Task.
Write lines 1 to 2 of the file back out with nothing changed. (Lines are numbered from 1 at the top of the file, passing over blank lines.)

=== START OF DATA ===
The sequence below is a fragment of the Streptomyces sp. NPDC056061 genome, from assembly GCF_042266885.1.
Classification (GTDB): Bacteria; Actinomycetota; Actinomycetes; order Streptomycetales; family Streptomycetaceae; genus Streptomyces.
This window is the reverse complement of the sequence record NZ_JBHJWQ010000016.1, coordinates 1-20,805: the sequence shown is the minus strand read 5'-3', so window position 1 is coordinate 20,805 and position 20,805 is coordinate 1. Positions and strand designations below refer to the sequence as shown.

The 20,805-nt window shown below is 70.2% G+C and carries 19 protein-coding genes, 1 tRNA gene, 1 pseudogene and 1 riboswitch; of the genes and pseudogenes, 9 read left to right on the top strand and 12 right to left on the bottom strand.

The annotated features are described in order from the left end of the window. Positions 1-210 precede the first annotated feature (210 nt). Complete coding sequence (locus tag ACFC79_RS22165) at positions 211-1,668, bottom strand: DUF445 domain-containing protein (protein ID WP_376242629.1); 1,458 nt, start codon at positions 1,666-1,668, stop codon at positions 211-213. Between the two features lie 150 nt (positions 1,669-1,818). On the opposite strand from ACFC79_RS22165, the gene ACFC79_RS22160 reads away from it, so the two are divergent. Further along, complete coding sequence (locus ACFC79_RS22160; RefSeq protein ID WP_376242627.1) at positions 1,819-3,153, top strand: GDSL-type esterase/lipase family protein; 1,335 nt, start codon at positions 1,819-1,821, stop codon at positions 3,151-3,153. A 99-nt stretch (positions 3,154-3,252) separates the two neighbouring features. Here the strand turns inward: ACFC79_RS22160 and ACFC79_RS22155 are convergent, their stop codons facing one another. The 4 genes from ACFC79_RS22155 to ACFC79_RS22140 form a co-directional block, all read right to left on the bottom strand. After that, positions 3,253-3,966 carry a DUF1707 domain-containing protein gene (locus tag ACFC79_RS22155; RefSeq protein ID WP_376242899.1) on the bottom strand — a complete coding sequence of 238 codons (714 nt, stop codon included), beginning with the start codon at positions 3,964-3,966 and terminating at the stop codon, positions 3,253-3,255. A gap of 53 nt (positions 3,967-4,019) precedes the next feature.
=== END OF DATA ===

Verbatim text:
The sequence below is a fragment of the Streptomyces sp. NPDC056061 genome, from assembly GCF_042266885.1.
Classification (GTDB): Bacteria; Actinomycetota; Actinomycetes; order Streptomycetales; family Streptomycetaceae; genus Streptomyces.